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Sanding Sealer (was: A Rookie and La Belle Kits)


Bill Lugg
 

Maybe this has been covered and I missed it...

What are folks using for a sanding sealer on wood these days to get that hard varnish appearance on passenger cars, for example?

Thanks
Bill Lugg

On 9/11/20 5:05 PM, LARRY KLOSE wrote:

I built my first LaBelle kit shortly after the passenger cars were introduced—I still remember the issue of Model Railroader with a photo of the introductory kit on the cover, January 1960.  I was 13 and I built the same kit as reviewed with little difficulty.  It was one of the first really complex craft kits I built.  I had few problems and it came out fine.  I think the kits are a good starter as long as the instructions are followed.  Painting will be the most difficult thing to deal with; as a nearly all wood kit it will need either solvent based paints or an application of either sanding sealer or primer before painting with acrylics to discourage warping and raised grain.

I’ve found that just jumping in and doing it is the best way to get going.

Good luck!

Larry

PS: According to the review that kit retailed for $4.95, postpaid.


asandrini
 

In the hobby business, I saw all kinds of things my R/C customers would do. To improvise their own sanding asked. They would mix a little talcum powder with some lacquer. I'm  guessing about 1/4 teaspoon to four ounces of lacquer.  I would think you could mix it with acrylic lacquer as well.  Shake well, brush it on, then sand with some 600 or finer sandpaper.

Al



Sent from my Samsung Galaxy smartphone.


-------- Original message --------
From: Bill Lugg <luggw1@...>
Date: 9/11/20 4:28 PM (GMT-08:00)
To: HOn3@groups.io
Subject: [HOn3] Sanding Sealer (was: A Rookie and La Belle Kits)

Maybe this has been covered and I missed it...

What are folks using for a sanding sealer on wood these days to get that
hard varnish appearance on passenger cars, for example?

Thanks
Bill Lugg


On 9/11/20 5:05 PM, LARRY KLOSE wrote:
>
> I built my first LaBelle kit shortly after the passenger cars were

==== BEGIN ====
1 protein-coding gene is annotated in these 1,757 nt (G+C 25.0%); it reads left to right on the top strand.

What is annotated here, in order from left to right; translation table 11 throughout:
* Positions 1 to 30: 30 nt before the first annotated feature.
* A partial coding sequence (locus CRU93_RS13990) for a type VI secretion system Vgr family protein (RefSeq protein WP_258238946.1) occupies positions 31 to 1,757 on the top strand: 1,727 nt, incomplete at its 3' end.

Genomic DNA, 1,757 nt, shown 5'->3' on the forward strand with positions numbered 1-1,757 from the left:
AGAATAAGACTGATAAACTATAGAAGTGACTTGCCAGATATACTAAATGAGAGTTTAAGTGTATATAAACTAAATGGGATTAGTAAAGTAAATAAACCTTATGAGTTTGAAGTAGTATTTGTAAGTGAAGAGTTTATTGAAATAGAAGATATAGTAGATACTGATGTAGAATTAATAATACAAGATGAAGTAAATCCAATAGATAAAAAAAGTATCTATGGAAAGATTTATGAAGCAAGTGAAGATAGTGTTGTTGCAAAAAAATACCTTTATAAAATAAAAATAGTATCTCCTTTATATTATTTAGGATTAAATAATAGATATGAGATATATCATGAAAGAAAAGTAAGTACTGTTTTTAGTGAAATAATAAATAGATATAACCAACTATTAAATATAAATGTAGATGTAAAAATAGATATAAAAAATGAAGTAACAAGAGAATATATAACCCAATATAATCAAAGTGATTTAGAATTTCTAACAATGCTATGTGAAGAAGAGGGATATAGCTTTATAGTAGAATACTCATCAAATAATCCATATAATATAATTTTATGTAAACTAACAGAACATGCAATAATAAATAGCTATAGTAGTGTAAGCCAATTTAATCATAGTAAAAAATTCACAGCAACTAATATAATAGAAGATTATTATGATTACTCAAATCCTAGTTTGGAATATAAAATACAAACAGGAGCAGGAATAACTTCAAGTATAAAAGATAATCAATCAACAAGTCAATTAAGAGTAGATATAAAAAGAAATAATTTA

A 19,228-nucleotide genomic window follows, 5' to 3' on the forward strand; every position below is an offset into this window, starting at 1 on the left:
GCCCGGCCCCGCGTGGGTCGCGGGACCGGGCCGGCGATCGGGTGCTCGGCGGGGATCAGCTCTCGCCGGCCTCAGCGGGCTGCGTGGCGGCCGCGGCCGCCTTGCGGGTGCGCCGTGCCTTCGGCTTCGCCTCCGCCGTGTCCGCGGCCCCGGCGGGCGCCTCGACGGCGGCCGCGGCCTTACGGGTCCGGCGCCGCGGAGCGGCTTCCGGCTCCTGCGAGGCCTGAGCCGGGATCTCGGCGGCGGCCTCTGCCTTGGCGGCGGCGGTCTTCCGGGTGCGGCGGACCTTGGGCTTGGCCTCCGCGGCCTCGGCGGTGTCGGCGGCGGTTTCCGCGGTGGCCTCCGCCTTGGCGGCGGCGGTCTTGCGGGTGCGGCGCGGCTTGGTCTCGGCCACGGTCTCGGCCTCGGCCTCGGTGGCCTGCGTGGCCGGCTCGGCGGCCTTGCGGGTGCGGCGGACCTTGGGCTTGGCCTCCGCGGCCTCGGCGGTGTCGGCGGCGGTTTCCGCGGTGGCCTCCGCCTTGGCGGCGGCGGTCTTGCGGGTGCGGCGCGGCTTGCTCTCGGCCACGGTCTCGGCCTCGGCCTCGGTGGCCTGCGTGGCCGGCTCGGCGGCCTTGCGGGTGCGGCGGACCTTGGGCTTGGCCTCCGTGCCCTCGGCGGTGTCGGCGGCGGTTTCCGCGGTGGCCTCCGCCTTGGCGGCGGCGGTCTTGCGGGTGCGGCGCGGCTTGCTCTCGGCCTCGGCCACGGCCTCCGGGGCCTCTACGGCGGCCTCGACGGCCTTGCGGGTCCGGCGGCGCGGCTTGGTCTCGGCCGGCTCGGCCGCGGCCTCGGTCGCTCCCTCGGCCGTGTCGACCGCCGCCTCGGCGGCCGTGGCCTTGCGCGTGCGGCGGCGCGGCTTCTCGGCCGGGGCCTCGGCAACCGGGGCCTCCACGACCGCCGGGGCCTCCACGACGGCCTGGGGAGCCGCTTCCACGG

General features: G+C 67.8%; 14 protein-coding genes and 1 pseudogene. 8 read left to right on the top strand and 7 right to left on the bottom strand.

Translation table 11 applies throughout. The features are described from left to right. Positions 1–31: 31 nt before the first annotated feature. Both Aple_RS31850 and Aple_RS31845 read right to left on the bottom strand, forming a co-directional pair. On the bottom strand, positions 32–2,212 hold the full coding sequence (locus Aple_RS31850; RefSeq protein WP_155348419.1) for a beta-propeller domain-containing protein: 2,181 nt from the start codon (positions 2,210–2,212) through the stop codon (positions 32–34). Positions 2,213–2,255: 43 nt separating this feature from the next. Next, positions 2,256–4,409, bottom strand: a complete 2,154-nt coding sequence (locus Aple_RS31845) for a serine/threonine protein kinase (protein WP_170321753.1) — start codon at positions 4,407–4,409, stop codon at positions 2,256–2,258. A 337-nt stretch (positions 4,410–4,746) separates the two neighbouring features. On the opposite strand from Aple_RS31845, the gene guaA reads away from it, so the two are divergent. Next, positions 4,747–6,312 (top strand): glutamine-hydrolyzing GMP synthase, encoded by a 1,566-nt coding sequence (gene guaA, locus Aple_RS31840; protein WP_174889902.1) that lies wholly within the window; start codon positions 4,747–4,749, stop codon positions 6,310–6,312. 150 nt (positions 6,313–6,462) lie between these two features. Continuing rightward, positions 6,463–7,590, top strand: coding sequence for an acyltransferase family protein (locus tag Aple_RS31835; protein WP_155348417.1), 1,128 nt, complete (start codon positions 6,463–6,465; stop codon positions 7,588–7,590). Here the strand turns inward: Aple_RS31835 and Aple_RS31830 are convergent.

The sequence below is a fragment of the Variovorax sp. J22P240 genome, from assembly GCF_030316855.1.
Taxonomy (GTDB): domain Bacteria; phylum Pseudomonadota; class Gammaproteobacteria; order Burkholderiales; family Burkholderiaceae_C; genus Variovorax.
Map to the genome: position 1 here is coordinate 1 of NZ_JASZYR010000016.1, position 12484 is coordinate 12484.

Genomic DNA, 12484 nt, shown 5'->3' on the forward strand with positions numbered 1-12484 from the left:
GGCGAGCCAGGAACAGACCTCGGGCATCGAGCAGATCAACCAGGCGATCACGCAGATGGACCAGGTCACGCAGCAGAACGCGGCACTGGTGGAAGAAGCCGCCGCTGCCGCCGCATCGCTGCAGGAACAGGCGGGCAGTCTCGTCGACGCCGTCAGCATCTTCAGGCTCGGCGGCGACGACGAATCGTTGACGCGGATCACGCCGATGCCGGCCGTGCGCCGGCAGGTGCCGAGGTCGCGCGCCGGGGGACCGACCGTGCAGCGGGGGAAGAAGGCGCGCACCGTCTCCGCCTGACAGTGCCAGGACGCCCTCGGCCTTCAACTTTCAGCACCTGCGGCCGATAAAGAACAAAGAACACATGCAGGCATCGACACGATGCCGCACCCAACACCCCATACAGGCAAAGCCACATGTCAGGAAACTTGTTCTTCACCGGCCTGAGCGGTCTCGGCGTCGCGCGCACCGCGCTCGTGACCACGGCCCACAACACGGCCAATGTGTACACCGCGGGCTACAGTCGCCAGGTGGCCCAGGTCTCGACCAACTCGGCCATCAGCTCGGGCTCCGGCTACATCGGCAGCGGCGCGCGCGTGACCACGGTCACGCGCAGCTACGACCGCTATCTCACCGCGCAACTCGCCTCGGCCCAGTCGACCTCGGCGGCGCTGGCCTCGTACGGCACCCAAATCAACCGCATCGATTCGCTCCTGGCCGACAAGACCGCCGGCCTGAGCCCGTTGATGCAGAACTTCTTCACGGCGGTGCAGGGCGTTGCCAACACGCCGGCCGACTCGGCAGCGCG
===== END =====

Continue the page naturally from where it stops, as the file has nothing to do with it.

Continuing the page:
> introduced—I still remember the issue of Model Railroader with a photo
> of the introductory kit on the cover, January 1960.  I was 13 and I
> built the same kit as reviewed with little difficulty.  It was one of
> the first really complex craft kits I built.  I had few problems and
> it came out fine.  I think the kits are a good starter as long as the
> instructions are followed.  Painting will be the most difficult thing
> to deal with; as a nearly all wood kit it will need either solvent
> based paints or an application of either sanding sealer or primer
> before painting with acrylics to discourage warping and raised grain.
>
> I’ve found that just jumping in and doing it is the best way to get
> going.
>
> Good luck!
>
> Larry
>
> PS: According to the review that kit retailed for $4.95, postpaid.
>
>




George Saridakis
 

Hi Bill,

I spray shellac (Zinser rattle can) on both sides of wood parts, and let dry overnight, even though it seems to be dry to the touch pretty quickly.

Cheers,
George


Bill Nelson
 

I  spray  the  assembled  cars  with  gray  primer  on  the  outside,  and  tan  on  the  inside,  and very  lightly  sand  the  outside  before  either  spray  or  brush  painting  them.  sometimes,  when  I  feel  organized,  I  spray  sub  assemblies,  but  it  always  needs  some  more  on  the  outside  when  fully  assembled.


On Sep 12, 2020, at 8:09 AM, George Saridakis <georgesaridakis559@...> wrote:

Hi Bill,

I spray shellac (Zinser rattle can) on both sides of wood parts, and let dry overnight, even though it seems to be dry to the touch pretty quickly.

Cheers,
George